Everyone was glued to their TVs to see history in the making. A large crew, one of the largest in space shuttle history. Included in it were the first Japanese-American, the first African-American, and two women. Sally Ride was the first woman on a space shuttle, having flown years before, but even more to the point, this flight included the first civilian (who also happened to be a woman). An ebullient, wide-eyed schoolteacher from Concord, New Hampshire, Christa McAuliffe symbolized and galvanized the excitement that Americans had for the space shuttle program. (Remember her picture in Life magazine, where she was frozen in a Toyota-like pose, leaping for joy? She was chosen from among thousands of schoolteachers who applied to fly on the space shuttle. Including my own 5th grade teacher.)
You can say, "what's especially tragic about this is..." and come up with any number of things. But for me, two things stand out. First, since a schoolteacher was on that flight, it was a guarantee that more children would be watching this particular launch than any other in history. And more children would see the most tragic and painful error that NASA had to endure. Those children, so excited about the space shuttle program - and about space exploration itself - would suddenly witness the program's potential for fatal flaws, for the fact that sometimes people die in the service of exploration, of advancement. Children start off thinking that adults are powerful, that they don't make mistakes, and ideally, it's just gradually that they realize that they are just as fallible as anyone. But for that realization to hit with the force of a sledgehammer is excruciating. With that comes some painful growing up. Suddenly, a bit of innocence and idealism is gone forever. And that's why it was such a "where were you when" moment for everyone.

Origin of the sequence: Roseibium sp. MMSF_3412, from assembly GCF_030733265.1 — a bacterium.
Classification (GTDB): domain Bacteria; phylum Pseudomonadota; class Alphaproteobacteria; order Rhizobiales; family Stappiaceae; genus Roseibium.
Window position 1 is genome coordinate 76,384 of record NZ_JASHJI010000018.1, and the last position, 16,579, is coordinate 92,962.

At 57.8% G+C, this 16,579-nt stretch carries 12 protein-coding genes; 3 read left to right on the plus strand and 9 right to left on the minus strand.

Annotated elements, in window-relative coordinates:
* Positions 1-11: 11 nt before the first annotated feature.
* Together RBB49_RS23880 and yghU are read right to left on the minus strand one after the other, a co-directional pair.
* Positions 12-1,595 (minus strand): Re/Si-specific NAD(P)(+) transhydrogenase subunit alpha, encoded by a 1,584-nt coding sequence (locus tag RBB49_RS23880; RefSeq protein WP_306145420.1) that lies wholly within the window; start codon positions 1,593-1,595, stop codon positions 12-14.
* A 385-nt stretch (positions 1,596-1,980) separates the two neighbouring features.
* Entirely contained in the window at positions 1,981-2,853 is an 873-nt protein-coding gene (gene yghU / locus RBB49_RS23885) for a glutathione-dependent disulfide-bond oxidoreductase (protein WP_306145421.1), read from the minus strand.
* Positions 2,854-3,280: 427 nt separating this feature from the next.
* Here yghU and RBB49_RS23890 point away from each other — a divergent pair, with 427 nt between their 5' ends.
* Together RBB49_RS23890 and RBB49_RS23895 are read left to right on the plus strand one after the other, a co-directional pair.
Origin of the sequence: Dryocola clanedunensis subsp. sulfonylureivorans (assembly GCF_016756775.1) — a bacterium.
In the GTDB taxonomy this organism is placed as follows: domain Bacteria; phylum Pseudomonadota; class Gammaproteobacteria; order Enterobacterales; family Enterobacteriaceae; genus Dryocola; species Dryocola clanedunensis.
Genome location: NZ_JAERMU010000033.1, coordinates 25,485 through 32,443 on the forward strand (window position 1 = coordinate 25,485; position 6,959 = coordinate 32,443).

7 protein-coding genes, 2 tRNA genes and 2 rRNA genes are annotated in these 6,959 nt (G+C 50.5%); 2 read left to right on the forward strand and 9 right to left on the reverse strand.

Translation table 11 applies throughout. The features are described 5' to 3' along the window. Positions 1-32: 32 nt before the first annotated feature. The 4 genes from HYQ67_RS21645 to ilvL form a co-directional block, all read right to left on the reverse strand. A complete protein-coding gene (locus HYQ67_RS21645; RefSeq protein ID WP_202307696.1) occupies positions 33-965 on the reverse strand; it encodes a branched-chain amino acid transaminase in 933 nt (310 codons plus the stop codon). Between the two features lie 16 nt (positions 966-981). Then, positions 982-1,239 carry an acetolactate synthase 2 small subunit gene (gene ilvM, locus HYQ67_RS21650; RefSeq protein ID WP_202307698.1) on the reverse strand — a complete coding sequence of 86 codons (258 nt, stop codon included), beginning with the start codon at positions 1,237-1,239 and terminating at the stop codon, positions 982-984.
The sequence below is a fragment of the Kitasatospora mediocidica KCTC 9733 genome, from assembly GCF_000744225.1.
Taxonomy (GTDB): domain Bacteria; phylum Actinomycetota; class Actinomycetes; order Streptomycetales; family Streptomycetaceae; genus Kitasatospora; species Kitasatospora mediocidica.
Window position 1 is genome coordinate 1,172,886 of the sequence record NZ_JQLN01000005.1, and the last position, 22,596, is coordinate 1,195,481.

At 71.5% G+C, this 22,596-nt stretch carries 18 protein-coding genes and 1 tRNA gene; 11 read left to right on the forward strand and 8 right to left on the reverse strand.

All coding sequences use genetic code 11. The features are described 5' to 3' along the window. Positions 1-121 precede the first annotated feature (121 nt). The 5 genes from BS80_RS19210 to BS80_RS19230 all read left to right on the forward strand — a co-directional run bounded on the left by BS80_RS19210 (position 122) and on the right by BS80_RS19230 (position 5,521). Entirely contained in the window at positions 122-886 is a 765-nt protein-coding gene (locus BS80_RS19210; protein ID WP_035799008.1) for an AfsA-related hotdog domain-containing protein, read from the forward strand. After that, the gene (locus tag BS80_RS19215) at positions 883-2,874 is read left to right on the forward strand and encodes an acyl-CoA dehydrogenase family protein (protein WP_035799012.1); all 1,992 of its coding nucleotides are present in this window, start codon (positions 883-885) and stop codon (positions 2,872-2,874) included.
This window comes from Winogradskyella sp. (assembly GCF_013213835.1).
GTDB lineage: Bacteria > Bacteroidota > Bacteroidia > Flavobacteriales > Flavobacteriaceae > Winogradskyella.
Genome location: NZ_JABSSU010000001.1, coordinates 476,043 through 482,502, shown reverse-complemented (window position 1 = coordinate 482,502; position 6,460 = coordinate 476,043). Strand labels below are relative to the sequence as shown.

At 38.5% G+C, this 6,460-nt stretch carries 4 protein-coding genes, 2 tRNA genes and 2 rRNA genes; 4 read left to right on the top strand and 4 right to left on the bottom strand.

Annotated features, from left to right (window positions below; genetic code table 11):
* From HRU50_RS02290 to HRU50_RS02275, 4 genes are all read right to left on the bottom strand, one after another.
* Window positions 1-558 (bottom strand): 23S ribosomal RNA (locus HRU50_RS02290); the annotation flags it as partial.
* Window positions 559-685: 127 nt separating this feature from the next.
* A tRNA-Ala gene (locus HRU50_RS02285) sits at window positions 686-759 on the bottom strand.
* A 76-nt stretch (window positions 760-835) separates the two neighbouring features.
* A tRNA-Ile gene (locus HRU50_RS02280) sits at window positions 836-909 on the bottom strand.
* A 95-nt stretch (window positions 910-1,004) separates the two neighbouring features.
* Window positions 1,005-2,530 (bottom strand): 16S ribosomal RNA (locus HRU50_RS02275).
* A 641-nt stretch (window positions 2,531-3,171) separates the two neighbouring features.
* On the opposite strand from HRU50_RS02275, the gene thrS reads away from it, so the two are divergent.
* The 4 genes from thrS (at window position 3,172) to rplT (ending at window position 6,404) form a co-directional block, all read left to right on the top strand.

The second thing was something I only read about today. Surely, I figured, no one could have survived such a huge explosion. I mean, thousands of pounds of hydrogen gas suddenly exploded, subjecting the crew on board to a walloping shock wave, insanely searing temperatures, and shrapnel flying at tornado-like velocity. No one could have survived that, right? Well, read this, taken from today's MSN.com slideshow: "Investigators suggested that some of Challenger's crew members may have survived the explosion itself but died in the fall down to earth." Horrific. That may qualify as the worst sentence I read all year.